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Cropping frequency decline due to climate change may impact food security: Study

Irrigation effectively offsets the projected production loss, but irrigated areas have to be expanded by over 5%

This year, many farmers witnessed their usual cropping cycles getting disturbed. Photo: iStock This year, many farmers witnessed their usual cropping cycles getting disturbed. Photo: iStock

The global demand for food is expected to increase in the coming decades, but global food production may not be able to keep pace with it. A study published in Nature journal in October showed a prevalent decline in cropping frequency (CF), crop caloric yield and caloric production.

CF refers to the number of crops cultivated per year on a given area of land. Crop caloric yield is the crop yield in calories produced per area.

There was a decline in the above three for warm areas in the study period of 1979-2018, resulting in an overall decline in the global average.

Warm regions — which already have a long growing season — might record lower CF due to the higher risk of crop failure caused by more frequent heat or drought stresses, the paper said.

These dynamics have been confirmed for the Brazilian corn–soyabean cropping system. Satellite observation in these regions suggested that CF was impacted by warming. The study was done by 10 researchers from the United States, China, France and Hong Kong.


Also read: FAO warns of alarming signs as global food import bill set to rise to nearly $2 trillion


India’s staple rice and wheat crops have been significantly impacted in the last two years due to climate change. This year, many farmers witnessed their usual cropping cycles getting disturbed. They could not take up timely sowing of the kharif crop due to the failure of monsoon rains.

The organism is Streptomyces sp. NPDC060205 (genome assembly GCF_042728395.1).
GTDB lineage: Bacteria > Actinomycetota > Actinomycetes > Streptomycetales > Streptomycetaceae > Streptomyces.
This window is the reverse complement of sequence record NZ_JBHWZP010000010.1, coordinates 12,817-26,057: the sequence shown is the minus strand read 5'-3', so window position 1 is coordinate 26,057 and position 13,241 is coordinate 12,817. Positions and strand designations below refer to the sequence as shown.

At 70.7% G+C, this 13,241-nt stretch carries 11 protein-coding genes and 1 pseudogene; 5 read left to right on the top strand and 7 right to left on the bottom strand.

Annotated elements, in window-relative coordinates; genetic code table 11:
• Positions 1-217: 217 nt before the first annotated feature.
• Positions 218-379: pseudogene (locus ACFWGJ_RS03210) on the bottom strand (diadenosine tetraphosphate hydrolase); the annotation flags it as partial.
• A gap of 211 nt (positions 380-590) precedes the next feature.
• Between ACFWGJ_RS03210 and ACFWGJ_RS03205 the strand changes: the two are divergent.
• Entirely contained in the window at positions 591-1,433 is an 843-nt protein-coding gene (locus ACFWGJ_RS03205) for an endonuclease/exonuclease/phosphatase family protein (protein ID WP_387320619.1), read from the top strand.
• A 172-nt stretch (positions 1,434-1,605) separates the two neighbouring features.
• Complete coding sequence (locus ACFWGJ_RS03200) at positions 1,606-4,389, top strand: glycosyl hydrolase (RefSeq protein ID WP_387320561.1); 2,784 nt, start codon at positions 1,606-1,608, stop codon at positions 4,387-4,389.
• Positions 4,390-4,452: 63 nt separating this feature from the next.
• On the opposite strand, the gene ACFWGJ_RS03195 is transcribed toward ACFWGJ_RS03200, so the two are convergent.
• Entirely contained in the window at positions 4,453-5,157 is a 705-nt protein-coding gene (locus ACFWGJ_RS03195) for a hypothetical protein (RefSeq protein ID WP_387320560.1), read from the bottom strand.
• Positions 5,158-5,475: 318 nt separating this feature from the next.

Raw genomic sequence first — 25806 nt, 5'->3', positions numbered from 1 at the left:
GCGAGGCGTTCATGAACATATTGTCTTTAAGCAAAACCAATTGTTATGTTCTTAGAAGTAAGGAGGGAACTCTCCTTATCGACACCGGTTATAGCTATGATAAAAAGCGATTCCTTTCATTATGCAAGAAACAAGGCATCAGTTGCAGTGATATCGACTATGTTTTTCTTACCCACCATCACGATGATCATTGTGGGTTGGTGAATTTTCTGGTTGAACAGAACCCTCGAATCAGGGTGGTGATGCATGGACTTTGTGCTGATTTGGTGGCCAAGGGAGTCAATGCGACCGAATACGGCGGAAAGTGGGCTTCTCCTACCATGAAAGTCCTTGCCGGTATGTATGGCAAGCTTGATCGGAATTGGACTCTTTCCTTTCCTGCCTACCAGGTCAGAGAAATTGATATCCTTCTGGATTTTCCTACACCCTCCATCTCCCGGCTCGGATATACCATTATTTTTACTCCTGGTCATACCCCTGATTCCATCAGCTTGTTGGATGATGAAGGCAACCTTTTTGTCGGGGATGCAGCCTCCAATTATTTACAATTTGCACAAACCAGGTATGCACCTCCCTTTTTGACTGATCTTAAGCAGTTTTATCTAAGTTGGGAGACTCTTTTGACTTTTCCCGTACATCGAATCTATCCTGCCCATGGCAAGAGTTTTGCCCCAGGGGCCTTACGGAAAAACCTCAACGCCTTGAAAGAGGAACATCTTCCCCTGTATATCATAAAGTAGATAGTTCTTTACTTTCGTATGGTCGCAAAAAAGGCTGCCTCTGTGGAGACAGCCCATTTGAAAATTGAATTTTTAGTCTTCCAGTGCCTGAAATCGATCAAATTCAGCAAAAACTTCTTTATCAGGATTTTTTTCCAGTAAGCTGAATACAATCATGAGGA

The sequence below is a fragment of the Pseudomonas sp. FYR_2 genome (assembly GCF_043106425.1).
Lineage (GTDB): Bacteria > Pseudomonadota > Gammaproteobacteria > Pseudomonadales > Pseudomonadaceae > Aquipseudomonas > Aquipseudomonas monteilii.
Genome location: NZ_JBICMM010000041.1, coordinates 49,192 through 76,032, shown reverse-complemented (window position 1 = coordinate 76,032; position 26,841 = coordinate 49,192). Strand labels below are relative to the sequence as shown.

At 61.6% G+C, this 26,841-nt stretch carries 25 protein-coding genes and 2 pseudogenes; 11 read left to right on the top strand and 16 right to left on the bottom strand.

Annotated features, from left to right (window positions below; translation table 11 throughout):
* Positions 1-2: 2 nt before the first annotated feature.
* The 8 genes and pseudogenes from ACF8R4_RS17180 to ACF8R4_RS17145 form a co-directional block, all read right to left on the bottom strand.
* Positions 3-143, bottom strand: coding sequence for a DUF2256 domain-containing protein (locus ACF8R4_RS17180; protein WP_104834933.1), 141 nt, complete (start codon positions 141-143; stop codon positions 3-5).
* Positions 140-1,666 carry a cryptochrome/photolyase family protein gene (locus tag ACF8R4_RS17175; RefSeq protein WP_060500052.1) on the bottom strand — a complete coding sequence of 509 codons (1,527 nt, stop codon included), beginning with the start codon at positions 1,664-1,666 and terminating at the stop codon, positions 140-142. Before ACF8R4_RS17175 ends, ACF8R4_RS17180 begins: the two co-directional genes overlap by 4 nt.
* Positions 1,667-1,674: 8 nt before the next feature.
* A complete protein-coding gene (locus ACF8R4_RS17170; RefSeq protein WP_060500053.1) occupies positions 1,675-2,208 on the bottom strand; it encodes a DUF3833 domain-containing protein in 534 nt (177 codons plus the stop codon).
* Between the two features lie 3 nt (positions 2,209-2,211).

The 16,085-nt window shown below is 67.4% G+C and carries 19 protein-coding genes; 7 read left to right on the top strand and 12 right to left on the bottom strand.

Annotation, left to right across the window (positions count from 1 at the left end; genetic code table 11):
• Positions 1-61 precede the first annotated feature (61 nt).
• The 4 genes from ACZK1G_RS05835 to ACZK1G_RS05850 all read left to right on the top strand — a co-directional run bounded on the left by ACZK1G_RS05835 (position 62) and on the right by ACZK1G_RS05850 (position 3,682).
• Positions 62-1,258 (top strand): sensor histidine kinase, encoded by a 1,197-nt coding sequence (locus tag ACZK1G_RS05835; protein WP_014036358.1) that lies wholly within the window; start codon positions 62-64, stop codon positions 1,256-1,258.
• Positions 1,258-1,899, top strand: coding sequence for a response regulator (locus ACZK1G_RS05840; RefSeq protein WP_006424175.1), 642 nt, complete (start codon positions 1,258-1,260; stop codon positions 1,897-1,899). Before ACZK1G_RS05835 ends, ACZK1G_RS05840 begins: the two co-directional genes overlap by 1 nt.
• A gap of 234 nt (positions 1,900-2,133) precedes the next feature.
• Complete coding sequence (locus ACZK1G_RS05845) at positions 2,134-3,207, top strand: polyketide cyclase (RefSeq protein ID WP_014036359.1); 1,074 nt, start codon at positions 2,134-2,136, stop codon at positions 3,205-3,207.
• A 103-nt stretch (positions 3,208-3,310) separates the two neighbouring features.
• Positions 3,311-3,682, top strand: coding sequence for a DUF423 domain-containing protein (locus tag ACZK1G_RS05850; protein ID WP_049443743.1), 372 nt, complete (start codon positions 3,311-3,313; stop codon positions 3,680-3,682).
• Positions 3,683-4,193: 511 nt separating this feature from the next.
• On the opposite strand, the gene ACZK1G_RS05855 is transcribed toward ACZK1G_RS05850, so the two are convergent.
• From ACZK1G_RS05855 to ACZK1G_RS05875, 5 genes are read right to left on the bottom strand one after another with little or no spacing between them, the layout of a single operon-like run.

Rains were delayed significantly in some areas. In such cases, farmers avoided the cropping season altogether to timely sow the next rabi crop. Meanwhile, the researchers also estimated lower declines or even smaller gains for cold areas per one degree Celsius of warming.

“Warmer temperature might be beneficial for increasing CF in cold areas, as the frost-free period expands and shortens single-crop growth duration,” it said.


Also read: Rare 3rd consecutive La Nina event underway, could impact agriculture


For example, there are increases in CF in Canada, Scandinavian countries, Mongolia and Russia with above 1°C warming. However, the authors suggested that these increases are insufficient to fully offset the decline in warm and dry regions.

Irrigation effectively offsets the projected production loss, but irrigated areas have to be expanded by over five per cent in warm regions to fully offset climate-induced production losses by the 2050s.

These divergent conclusions support the need for holistic quantification of how climate warming influences global-scale CF to manage its impact on regional and global food security.

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